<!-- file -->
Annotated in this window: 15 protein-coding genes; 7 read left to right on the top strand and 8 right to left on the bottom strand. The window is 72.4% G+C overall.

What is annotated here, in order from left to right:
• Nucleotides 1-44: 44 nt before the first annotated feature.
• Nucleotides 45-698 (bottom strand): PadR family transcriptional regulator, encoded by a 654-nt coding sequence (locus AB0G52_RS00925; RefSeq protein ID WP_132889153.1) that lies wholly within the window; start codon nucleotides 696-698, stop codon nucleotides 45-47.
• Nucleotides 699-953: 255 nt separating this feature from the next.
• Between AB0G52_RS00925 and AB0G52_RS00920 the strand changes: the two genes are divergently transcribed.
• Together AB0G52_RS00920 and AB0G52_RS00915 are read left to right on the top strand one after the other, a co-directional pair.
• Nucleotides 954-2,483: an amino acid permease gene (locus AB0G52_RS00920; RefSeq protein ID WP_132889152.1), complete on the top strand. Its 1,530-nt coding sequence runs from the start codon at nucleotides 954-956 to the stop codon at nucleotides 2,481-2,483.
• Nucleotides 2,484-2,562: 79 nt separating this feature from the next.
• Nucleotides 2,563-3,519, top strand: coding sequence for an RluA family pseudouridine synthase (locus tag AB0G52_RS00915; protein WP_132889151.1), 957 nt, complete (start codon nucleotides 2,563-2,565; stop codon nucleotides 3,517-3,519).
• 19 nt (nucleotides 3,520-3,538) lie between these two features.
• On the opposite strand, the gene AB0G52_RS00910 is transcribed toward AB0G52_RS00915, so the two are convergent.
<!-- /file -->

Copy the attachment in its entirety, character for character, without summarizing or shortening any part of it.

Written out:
Annotated in this window: 15 protein-coding genes; 7 read left to right on the top strand and 8 right to left on the bottom strand. The window is 72.4% G+C overall.

What is annotated here, in order from left to right:
• Nucleotides 1-44: 44 nt before the first annotated feature.
• Nucleotides 45-698 (bottom strand): PadR family transcriptional regulator, encoded by a 654-nt coding sequence (locus AB0G52_RS00925; RefSeq protein ID WP_132889153.1) that lies wholly within the window; start codon nucleotides 696-698, stop codon nucleotides 45-47.
• Nucleotides 699-953: 255 nt separating this feature from the next.
• Between AB0G52_RS00925 and AB0G52_RS00920 the strand changes: the two genes are divergently transcribed.
• Together AB0G52_RS00920 and AB0G52_RS00915 are read left to right on the top strand one after the other, a co-directional pair.
• Nucleotides 954-2,483: an amino acid permease gene (locus AB0G52_RS00920; RefSeq protein ID WP_132889152.1), complete on the top strand. Its 1,530-nt coding sequence runs from the start codon at nucleotides 954-956 to the stop codon at nucleotides 2,481-2,483.
• Nucleotides 2,484-2,562: 79 nt separating this feature from the next.
• Nucleotides 2,563-3,519, top strand: coding sequence for an RluA family pseudouridine synthase (locus tag AB0G52_RS00915; protein WP_132889151.1), 957 nt, complete (start codon nucleotides 2,563-2,565; stop codon nucleotides 3,517-3,519).
• 19 nt (nucleotides 3,520-3,538) lie between these two features.
• On the opposite strand, the gene AB0G52_RS00910 is transcribed toward AB0G52_RS00915, so the two are convergent.